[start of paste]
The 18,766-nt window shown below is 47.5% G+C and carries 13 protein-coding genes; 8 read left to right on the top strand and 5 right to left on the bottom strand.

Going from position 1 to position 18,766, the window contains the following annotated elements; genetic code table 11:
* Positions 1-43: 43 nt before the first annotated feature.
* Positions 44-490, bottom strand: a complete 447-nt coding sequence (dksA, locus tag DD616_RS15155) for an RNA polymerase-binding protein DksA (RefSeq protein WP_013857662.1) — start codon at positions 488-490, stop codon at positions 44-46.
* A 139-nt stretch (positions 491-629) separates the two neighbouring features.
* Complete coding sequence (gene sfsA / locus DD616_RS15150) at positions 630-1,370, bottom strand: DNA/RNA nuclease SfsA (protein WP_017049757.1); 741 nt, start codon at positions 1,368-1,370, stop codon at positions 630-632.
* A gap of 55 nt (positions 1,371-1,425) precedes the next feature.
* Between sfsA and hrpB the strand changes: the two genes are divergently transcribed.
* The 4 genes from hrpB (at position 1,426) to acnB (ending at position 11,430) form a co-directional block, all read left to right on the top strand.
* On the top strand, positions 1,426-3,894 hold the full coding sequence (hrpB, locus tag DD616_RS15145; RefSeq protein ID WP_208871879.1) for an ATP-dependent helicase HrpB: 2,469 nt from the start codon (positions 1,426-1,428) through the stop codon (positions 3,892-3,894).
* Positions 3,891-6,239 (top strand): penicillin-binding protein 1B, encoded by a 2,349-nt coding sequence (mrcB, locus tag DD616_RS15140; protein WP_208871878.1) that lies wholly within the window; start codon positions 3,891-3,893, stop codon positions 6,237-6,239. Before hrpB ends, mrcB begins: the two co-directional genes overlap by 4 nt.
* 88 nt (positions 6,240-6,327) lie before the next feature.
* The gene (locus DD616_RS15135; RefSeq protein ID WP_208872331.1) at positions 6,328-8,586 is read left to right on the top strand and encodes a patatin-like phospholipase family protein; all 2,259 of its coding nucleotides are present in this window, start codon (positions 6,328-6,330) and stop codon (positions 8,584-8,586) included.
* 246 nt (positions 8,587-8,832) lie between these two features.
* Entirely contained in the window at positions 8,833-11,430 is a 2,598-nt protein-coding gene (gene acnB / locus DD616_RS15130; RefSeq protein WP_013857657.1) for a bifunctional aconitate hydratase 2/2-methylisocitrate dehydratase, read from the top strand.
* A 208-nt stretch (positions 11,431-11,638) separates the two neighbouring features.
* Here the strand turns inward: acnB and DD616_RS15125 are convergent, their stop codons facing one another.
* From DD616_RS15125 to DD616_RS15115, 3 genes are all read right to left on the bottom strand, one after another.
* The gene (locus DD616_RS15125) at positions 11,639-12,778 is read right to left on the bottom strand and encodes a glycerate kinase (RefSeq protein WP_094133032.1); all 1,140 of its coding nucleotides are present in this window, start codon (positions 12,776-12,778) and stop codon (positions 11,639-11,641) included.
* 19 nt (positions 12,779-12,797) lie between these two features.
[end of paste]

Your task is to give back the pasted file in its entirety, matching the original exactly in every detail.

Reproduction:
The 18,766-nt window shown below is 47.5% G+C and carries 13 protein-coding genes; 8 read left to right on the top strand and 5 right to left on the bottom strand.

Going from position 1 to position 18,766, the window contains the following annotated elements; genetic code table 11:
* Positions 1-43: 43 nt before the first annotated feature.
* Positions 44-490, bottom strand: a complete 447-nt coding sequence (dksA, locus tag DD616_RS15155) for an RNA polymerase-binding protein DksA (RefSeq protein WP_013857662.1) — start codon at positions 488-490, stop codon at positions 44-46.
* A 139-nt stretch (positions 491-629) separates the two neighbouring features.
* Complete coding sequence (gene sfsA / locus DD616_RS15150) at positions 630-1,370, bottom strand: DNA/RNA nuclease SfsA (protein WP_017049757.1); 741 nt, start codon at positions 1,368-1,370, stop codon at positions 630-632.
* A gap of 55 nt (positions 1,371-1,425) precedes the next feature.
* Between sfsA and hrpB the strand changes: the two genes are divergently transcribed.
* The 4 genes from hrpB (at position 1,426) to acnB (ending at position 11,430) form a co-directional block, all read left to right on the top strand.
* On the top strand, positions 1,426-3,894 hold the full coding sequence (hrpB, locus tag DD616_RS15145; RefSeq protein ID WP_208871879.1) for an ATP-dependent helicase HrpB: 2,469 nt from the start codon (positions 1,426-1,428) through the stop codon (positions 3,892-3,894).
* Positions 3,891-6,239 (top strand): penicillin-binding protein 1B, encoded by a 2,349-nt coding sequence (mrcB, locus tag DD616_RS15140; protein WP_208871878.1) that lies wholly within the window; start codon positions 3,891-3,893, stop codon positions 6,237-6,239. Before hrpB ends, mrcB begins: the two co-directional genes overlap by 4 nt.
* 88 nt (positions 6,240-6,327) lie before the next feature.
* The gene (locus DD616_RS15135; RefSeq protein ID WP_208872331.1) at positions 6,328-8,586 is read left to right on the top strand and encodes a patatin-like phospholipase family protein; all 2,259 of its coding nucleotides are present in this window, start codon (positions 6,328-6,330) and stop codon (positions 8,584-8,586) included.
* 246 nt (positions 8,587-8,832) lie between these two features.
* Entirely contained in the window at positions 8,833-11,430 is a 2,598-nt protein-coding gene (gene acnB / locus DD616_RS15130; RefSeq protein WP_013857657.1) for a bifunctional aconitate hydratase 2/2-methylisocitrate dehydratase, read from the top strand.
* A 208-nt stretch (positions 11,431-11,638) separates the two neighbouring features.
* Here the strand turns inward: acnB and DD616_RS15125 are convergent, their stop codons facing one another.
* From DD616_RS15125 to DD616_RS15115, 3 genes are all read right to left on the bottom strand, one after another.
* The gene (locus DD616_RS15125) at positions 11,639-12,778 is read right to left on the bottom strand and encodes a glycerate kinase (RefSeq protein WP_094133032.1); all 1,140 of its coding nucleotides are present in this window, start codon (positions 12,776-12,778) and stop codon (positions 11,639-11,641) included.
* 19 nt (positions 12,779-12,797) lie between these two features.